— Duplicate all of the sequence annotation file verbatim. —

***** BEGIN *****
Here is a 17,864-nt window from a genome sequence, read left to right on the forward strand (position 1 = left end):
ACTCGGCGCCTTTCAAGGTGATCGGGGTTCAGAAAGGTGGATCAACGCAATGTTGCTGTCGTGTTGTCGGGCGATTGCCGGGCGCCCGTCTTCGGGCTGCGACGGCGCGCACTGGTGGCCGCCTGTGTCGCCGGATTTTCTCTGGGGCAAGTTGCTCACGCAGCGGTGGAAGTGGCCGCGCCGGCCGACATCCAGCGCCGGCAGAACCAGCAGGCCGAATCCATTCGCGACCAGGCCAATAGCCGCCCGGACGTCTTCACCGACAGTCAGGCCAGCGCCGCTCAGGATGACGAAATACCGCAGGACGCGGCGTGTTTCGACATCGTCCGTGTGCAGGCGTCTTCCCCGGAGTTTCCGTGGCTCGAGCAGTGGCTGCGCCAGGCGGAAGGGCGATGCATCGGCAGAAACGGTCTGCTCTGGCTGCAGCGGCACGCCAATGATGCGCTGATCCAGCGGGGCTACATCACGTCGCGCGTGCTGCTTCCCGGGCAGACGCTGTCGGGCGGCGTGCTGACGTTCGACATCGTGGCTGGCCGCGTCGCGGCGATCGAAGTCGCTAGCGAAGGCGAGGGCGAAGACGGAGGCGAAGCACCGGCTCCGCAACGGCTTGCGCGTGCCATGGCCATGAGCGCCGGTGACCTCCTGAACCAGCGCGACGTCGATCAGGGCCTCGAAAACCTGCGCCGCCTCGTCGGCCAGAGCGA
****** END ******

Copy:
Here is a 17,864-nt window from a genome sequence, read left to right on the forward strand (position 1 = left end):
ACTCGGCGCCTTTCAAGGTGATCGGGGTTCAGAAAGGTGGATCAACGCAATGTTGCTGTCGTGTTGTCGGGCGATTGCCGGGCGCCCGTCTTCGGGCTGCGACGGCGCGCACTGGTGGCCGCCTGTGTCGCCGGATTTTCTCTGGGGCAAGTTGCTCACGCAGCGGTGGAAGTGGCCGCGCCGGCCGACATCCAGCGCCGGCAGAACCAGCAGGCCGAATCCATTCGCGACCAGGCCAATAGCCGCCCGGACGTCTTCACCGACAGTCAGGCCAGCGCCGCTCAGGATGACGAAATACCGCAGGACGCGGCGTGTTTCGACATCGTCCGTGTGCAGGCGTCTTCCCCGGAGTTTCCGTGGCTCGAGCAGTGGCTGCGCCAGGCGGAAGGGCGATGCATCGGCAGAAACGGTCTGCTCTGGCTGCAGCGGCACGCCAATGATGCGCTGATCCAGCGGGGCTACATCACGTCGCGCGTGCTGCTTCCCGGGCAGACGCTGTCGGGCGGCGTGCTGACGTTCGACATCGTGGCTGGCCGCGTCGCGGCGATCGAAGTCGCTAGCGAAGGCGAGGGCGAAGACGGAGGCGAAGCACCGGCTCCGCAACGGCTTGCGCGTGCCATGGCCATGAGCGCCGGTGACCTCCTGAACCAGCGCGACGTCGATCAGGGCCTCGAAAACCTGCGCCGCCTCGTCGGCCAGAGCGA